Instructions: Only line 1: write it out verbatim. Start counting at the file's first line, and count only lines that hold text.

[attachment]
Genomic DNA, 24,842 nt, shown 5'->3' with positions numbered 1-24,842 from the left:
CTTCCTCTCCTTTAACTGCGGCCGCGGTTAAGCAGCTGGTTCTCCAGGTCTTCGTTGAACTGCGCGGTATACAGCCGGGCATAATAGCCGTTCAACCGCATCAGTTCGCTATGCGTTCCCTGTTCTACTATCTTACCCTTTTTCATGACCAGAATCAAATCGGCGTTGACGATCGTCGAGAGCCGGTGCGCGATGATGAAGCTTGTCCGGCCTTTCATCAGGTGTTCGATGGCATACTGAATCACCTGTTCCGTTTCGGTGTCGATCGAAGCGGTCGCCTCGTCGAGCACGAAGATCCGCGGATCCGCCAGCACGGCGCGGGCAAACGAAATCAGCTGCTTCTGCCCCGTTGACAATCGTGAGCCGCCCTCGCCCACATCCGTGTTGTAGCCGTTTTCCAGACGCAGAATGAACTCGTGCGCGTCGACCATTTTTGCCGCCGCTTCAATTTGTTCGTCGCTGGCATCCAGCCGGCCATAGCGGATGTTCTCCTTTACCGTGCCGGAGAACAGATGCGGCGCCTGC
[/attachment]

Genomic DNA, 24,842 nt, shown 5'->3' with positions numbered 1-24,842 from the left: